Anne Stokes' work is all over the place.  And I mean ALL over the place.  Hell, a bunch of the images from this deck adorn decorative tiles that can be bought at the vendor fair in one of my local restaurants, a place that is frequented by mostly senior citizens and the after-church crowd.  That is not a dig, by the way.  I eat there a lot.  I'm just saying, Anne Stokes has managed to get her work out there into the smallest, most out-the-way corners of Middle-Of-Nowheresville.  No surprise, then, that this deck is basically a re-hash of all her most popular images, not unlike the Royo Dark Tarot or Tarot Favole by Victoria Frances.  Most of the images don't have much to do with the card meanings, but whatever, because really, how awesome are the images?  Stokes' work is very polished and clean-looking...computer-enhanced, even....goth for the mainstream...but I have to admit, I still really like a lot of it.

There's pretty much only one thing about this deck that dumps it squarely into my "Decks I Collect For The Art But Would Never Actually Use" category, and that would be the Magician card.  If this were the first time I'd seen this, I'd be like "Hmm...they got that wrong", but I've seen it many times, and I seriously don't get it.  Public service message for tarot deck publishers:

The Magician is male.  Always.  Never female.  Male.  A guy.  The Magician should always be a guy.

Whew.  Feels good to get that out of my system.  But seriously, the core meaning of the Magician card has to do with all things testosterone-addled and manly.  That red-winged faerie up there is super cool looking, but the absolute opposite of what the card's supposed to represent.

So, anyway, yeah.  Buy this deck for the art, but use a real deck for readings.


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Monday, March 24, 2014

I Tarocchi Classici

I'm back!  It's only been, what, two years?  I'm actually really surprised everything's still here and the format of Blogger seems to be pretty much the same as I left it.  I'd like to start posting regularly again, but we'll see how that works out, since my whole life has been completely flipped over and turned around since the last time I was here.  I've got a household and a family to look after these days.  I'll do my best, though.  We're settled now and things have quieted down, so it shouldn't be too hard.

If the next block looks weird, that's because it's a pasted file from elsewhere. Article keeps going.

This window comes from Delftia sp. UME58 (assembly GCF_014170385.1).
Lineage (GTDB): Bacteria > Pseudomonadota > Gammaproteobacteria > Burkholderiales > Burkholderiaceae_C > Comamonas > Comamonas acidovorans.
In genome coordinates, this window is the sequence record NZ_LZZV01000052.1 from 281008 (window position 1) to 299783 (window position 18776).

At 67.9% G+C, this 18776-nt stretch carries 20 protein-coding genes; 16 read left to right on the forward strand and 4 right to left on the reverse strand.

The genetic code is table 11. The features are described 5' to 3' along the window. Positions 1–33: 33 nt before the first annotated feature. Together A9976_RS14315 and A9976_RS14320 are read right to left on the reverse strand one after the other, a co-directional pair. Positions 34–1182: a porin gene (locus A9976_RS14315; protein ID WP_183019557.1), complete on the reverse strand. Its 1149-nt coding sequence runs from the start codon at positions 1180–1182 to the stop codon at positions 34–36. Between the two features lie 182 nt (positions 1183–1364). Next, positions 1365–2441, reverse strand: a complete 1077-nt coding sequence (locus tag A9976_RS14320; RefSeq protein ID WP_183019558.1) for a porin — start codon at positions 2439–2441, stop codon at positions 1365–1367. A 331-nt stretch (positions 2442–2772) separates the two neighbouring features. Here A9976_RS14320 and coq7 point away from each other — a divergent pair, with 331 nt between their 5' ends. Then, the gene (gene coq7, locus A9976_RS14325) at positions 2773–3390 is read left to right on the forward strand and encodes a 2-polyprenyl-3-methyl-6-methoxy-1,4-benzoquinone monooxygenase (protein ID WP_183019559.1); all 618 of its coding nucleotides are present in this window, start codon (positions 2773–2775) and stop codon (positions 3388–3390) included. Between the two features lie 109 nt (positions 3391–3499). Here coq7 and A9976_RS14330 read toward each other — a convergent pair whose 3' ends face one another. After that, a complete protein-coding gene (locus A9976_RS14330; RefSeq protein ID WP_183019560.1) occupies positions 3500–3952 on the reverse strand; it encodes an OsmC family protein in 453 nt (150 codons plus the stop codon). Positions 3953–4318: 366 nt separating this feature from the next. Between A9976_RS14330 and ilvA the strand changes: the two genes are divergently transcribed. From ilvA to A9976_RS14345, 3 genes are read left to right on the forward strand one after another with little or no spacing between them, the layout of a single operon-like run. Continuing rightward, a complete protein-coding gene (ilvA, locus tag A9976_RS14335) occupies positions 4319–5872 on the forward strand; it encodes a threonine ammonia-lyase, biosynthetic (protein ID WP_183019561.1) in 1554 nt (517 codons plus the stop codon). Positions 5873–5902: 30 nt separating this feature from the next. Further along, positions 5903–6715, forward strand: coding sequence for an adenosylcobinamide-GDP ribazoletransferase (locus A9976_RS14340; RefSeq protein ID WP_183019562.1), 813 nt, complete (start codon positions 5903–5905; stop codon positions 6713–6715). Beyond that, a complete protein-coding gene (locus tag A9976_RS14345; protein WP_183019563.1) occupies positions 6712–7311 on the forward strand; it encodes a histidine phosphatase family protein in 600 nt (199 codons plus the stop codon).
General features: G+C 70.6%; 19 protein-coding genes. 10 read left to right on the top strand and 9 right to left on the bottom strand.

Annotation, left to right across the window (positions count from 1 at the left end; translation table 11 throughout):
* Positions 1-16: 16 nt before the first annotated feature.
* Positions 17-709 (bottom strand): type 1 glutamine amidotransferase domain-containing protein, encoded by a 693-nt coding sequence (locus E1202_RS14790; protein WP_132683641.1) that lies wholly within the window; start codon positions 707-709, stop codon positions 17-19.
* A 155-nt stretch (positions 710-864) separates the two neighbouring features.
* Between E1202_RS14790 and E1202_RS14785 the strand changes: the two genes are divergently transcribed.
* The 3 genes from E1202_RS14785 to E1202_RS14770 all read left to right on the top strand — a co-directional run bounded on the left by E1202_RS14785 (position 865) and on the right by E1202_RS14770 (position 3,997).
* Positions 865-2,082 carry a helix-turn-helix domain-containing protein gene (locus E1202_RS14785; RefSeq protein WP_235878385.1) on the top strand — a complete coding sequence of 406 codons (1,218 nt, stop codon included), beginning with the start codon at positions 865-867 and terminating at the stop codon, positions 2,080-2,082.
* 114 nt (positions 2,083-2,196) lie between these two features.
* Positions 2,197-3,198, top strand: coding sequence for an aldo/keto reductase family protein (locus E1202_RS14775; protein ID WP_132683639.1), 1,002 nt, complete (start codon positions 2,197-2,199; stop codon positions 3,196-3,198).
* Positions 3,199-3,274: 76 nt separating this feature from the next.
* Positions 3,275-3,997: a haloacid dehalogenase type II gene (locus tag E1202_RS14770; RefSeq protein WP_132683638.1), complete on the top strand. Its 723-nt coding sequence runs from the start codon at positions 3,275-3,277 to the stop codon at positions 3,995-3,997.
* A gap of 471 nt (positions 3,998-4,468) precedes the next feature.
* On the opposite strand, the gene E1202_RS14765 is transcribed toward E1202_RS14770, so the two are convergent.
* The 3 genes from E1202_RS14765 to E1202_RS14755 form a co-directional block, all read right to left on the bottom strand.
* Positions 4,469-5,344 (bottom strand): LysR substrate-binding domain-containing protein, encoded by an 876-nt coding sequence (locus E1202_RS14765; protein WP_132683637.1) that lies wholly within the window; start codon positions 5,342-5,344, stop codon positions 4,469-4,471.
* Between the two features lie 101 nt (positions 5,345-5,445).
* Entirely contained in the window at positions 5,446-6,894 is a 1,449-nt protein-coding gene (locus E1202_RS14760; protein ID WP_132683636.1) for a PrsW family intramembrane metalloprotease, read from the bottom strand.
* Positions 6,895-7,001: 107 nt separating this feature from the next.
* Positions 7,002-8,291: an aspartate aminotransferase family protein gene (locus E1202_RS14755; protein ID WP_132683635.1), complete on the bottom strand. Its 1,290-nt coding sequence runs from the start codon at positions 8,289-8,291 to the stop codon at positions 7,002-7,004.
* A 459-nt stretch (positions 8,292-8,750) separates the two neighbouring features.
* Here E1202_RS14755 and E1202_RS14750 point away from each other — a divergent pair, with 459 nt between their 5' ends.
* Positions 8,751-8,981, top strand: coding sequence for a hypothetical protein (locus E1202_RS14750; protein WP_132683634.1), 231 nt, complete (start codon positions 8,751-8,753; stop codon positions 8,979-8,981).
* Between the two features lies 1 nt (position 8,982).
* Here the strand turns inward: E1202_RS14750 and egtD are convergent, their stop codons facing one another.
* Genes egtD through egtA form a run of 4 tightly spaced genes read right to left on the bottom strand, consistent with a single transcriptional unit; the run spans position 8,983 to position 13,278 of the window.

Anyway!  We'll start with a tarot deck review, since I recently re-discovered some decks in my collection that I never posted about.  Here's what Lo Scarabeo refers to as "The Classic Tarot" or "I Tarocchi Classici":


The Empress

The Star

The Sun

Two Of Cups

You really can't go wrong with this deck, seriously.  The Classic Tarot is perfect for times when you want to feel all old-world and archaic while doing readings.  I'm not even going to complain about the unillustrated pips, which is usually a grinding pet peeve of mine, because they're so awesome looking, as you can see by the example of the two of cups above.  This deck is also really great for situations where you're going to be leaving cards laying out for awhile.  Ancient-looking images, numerous foreign languages, simple, sort of primitive color scheme....makes them nice and mysterious without being too dark for the average person's comfort.

The cards themselves are nice and sturdy.  They were obviously meant to be used.  This is one of those decks that you just know has become the go-to for many readers, especially people who enjoy the historical feel of the whole thing.  Once you shuffle the hell out of them, pick them up off the table by the corners a hundred times, and drag them around with you everywhere you go for awhile, you know the images in this deck are going to jive perfectly with the weathered look the cards are going to get.  I know it should be more about the feeling and meaning than the aesthetics, but sometimes....well, we can let it be about the aesthetics SOMEtimes, can't we?